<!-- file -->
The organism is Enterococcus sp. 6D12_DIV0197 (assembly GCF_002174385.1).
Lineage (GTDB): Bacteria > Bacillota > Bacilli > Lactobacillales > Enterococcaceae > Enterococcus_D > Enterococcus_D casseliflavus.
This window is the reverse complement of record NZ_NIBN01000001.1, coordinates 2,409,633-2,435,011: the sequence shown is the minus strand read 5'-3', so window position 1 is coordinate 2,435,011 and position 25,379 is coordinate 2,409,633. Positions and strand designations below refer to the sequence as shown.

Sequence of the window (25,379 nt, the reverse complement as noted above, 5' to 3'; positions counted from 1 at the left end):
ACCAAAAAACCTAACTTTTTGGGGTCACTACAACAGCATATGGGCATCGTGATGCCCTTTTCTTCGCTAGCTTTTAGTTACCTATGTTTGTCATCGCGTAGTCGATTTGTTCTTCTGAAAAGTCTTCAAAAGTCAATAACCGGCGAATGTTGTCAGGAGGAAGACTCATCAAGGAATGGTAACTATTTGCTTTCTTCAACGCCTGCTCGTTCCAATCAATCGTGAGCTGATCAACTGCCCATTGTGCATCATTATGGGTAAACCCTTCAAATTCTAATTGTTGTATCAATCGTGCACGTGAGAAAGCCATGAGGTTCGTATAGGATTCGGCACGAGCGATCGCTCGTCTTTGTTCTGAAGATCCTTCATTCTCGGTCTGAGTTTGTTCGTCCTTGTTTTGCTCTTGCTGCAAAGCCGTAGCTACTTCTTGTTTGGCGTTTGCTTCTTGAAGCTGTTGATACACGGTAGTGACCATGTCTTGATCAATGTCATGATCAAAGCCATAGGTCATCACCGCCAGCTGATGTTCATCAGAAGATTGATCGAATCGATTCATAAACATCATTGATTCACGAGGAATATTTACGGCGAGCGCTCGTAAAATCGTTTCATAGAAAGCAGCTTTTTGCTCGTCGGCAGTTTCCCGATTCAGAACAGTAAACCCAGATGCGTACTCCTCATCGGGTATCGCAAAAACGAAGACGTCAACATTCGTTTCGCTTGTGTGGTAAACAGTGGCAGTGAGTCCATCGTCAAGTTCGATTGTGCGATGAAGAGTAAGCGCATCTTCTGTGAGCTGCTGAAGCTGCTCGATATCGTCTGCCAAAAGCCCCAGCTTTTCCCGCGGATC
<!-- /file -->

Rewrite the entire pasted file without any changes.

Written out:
The organism is Enterococcus sp. 6D12_DIV0197 (assembly GCF_002174385.1).
Lineage (GTDB): Bacteria > Bacillota > Bacilli > Lactobacillales > Enterococcaceae > Enterococcus_D > Enterococcus_D casseliflavus.
This window is the reverse complement of record NZ_NIBN01000001.1, coordinates 2,409,633-2,435,011: the sequence shown is the minus strand read 5'-3', so window position 1 is coordinate 2,435,011 and position 25,379 is coordinate 2,409,633. Positions and strand designations below refer to the sequence as shown.

Sequence of the window (25,379 nt, the reverse complement as noted above, 5' to 3'; positions counted from 1 at the left end):
ACCAAAAAACCTAACTTTTTGGGGTCACTACAACAGCATATGGGCATCGTGATGCCCTTTTCTTCGCTAGCTTTTAGTTACCTATGTTTGTCATCGCGTAGTCGATTTGTTCTTCTGAAAAGTCTTCAAAAGTCAATAACCGGCGAATGTTGTCAGGAGGAAGACTCATCAAGGAATGGTAACTATTTGCTTTCTTCAACGCCTGCTCGTTCCAATCAATCGTGAGCTGATCAACTGCCCATTGTGCATCATTATGGGTAAACCCTTCAAATTCTAATTGTTGTATCAATCGTGCACGTGAGAAAGCCATGAGGTTCGTATAGGATTCGGCACGAGCGATCGCTCGTCTTTGTTCTGAAGATCCTTCATTCTCGGTCTGAGTTTGTTCGTCCTTGTTTTGCTCTTGCTGCAAAGCCGTAGCTACTTCTTGTTTGGCGTTTGCTTCTTGAAGCTGTTGATACACGGTAGTGACCATGTCTTGATCAATGTCATGATCAAAGCCATAGGTCATCACCGCCAGCTGATGTTCATCAGAAGATTGATCGAATCGATTCATAAACATCATTGATTCACGAGGAATATTTACGGCGAGCGCTCGTAAAATCGTTTCATAGAAAGCAGCTTTTTGCTCGTCGGCAGTTTCCCGATTCAGAACAGTAAACCCAGATGCGTACTCCTCATCGGGTATCGCAAAAACGAAGACGTCAACATTCGTTTCGCTTGTGTGGTAAACAGTGGCAGTGAGTCCATCGTCAAGTTCGATTGTGCGATGAAGAGTAAGCGCATCTTCTGTGAGCTGCTGAAGCTGCTCGATATCGTCTGCCAAAAGCCCCAGCTTTTCCCGCGGATC